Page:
Skin Pretreatment With Conventional Non-Fractional Ablative Lasers Promote the Transdermal Delivery of Tranexamic Acid

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Abstract

BACKGROUND

Laser pretreatment of skin can be used to enable drugs used in dermatology to penetrate the skin to the depth necessary for their effect to take place.

OBJECTIVE

To compare the permeation of tranexamic acid after conventional non-fractionated ablative Er:YAG and CO2 laser pretreatment in a laser-aided transdermal delivery system.

MATERIALS AND METHODS

An erbium-doped yttrium aluminium garnet (Er:YAG) and a CO2 laser were used to pretreat dorsal porcine skin. Scanning electron microscopy was used to examine disruption of the skin surface. Confocal laser scanning microscopy was used to determine the depth of penetration of a reporter molecule (fluorescein isothiocyanate) into the skin. A Franz diffusion assembly was used to examine fluency-related increases in transdermal delivery of transexamic acid.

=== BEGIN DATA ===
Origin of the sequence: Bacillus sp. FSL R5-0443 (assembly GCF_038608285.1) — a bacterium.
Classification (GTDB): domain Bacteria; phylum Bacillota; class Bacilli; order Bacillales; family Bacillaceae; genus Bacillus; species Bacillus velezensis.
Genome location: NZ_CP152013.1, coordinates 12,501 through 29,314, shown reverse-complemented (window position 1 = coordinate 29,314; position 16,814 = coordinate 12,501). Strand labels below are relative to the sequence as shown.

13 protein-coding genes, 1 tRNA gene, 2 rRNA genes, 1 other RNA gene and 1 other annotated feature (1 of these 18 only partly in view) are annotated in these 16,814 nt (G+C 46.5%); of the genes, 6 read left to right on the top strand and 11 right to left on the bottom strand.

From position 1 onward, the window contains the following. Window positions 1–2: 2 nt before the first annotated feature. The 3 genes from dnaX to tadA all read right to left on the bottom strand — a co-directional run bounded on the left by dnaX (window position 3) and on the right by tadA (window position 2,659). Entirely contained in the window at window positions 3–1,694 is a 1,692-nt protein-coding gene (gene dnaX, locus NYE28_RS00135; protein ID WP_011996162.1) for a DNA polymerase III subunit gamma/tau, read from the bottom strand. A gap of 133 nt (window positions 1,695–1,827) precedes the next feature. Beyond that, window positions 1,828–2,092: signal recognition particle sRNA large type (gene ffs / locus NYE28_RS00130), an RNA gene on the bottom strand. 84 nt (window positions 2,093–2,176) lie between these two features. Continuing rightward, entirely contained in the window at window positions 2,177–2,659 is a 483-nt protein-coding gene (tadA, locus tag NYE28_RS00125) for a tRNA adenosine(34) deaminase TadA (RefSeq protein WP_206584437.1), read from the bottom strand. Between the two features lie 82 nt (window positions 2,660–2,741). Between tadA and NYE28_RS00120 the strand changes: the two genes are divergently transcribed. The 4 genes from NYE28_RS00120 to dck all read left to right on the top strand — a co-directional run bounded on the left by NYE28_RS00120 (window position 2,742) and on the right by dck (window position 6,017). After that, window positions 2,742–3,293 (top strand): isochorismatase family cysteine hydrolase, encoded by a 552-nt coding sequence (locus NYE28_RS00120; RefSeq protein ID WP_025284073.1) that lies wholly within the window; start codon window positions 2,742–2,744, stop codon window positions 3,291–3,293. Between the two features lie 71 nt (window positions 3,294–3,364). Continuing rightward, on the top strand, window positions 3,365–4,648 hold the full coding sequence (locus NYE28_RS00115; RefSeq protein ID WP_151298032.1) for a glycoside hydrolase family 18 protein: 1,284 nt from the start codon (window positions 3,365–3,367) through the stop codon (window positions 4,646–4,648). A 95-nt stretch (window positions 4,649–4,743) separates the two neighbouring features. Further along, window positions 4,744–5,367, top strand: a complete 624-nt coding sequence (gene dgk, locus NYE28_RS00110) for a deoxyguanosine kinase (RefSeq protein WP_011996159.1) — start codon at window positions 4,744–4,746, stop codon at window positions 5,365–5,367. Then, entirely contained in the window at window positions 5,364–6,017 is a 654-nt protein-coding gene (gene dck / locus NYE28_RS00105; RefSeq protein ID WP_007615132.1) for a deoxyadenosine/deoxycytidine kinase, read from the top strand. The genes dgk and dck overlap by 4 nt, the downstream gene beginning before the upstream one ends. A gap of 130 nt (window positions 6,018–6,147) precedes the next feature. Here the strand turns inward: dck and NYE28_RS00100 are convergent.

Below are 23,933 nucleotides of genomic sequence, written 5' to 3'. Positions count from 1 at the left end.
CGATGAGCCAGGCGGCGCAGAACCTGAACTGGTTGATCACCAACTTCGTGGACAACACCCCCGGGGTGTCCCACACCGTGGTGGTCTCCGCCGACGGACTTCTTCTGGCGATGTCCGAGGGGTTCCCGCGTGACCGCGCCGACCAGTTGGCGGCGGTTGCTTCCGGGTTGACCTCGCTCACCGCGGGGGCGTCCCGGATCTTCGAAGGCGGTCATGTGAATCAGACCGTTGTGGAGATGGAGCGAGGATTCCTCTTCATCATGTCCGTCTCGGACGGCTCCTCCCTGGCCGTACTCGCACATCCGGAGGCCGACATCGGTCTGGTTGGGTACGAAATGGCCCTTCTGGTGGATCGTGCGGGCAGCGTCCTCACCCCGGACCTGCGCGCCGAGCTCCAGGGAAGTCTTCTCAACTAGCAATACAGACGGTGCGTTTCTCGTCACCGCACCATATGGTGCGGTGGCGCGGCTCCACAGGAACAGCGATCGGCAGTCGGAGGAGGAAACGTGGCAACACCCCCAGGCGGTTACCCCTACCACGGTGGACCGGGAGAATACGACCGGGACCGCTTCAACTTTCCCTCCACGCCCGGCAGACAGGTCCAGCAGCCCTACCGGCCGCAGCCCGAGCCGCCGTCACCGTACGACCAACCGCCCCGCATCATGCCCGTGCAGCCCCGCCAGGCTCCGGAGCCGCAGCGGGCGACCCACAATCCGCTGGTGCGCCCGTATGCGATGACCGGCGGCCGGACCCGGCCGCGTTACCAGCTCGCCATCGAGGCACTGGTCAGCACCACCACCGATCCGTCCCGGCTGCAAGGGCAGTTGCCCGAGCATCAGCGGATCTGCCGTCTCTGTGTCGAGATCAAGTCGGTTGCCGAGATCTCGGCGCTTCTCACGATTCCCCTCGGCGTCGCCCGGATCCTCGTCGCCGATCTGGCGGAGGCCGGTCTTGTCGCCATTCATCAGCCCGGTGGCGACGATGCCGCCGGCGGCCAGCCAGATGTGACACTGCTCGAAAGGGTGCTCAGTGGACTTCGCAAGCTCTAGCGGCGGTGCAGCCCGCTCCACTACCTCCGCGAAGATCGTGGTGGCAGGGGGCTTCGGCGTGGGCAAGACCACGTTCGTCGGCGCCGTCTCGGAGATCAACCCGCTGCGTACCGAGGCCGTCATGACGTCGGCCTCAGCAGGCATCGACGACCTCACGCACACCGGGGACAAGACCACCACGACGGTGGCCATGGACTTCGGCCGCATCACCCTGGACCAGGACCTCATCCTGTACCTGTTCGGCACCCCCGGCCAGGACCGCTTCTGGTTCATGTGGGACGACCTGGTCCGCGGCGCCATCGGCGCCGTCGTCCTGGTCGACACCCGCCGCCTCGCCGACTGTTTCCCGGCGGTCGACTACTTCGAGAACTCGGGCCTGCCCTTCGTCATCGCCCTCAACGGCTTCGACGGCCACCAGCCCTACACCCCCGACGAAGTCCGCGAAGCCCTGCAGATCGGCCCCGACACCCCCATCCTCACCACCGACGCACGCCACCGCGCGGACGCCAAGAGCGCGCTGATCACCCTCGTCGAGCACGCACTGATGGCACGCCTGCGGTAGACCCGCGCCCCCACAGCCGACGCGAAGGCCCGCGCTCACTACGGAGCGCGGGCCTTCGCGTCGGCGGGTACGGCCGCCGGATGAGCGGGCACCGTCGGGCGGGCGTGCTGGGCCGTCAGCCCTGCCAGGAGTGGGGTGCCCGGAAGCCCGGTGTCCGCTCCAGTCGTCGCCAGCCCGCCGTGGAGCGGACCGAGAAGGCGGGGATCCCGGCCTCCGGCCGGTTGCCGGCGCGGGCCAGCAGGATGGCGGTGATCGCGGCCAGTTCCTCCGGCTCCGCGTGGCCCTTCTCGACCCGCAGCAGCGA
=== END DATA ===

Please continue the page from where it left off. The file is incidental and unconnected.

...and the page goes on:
RESULTS

Transdermal delivery of tranexamic acid increased as Er:YAG laser fluency increased. Transdermal delivery was higher when CO2 laser pretreatment was used than when Er:YAG laser pretreatment was used, but a “ceiling effect” was present and increasing the wattage did not cause a further increase in delivery. CO2 laser pretreatment also caused more extensive and deeper skin disruption than Er:YAG laser pretreatment.

CONCLUSION

For conventional, non-fractionated ablative laser pretreatment, the Er:YAG laser would be an optimal choice to enhance transdermal penetration of transexamic acid.

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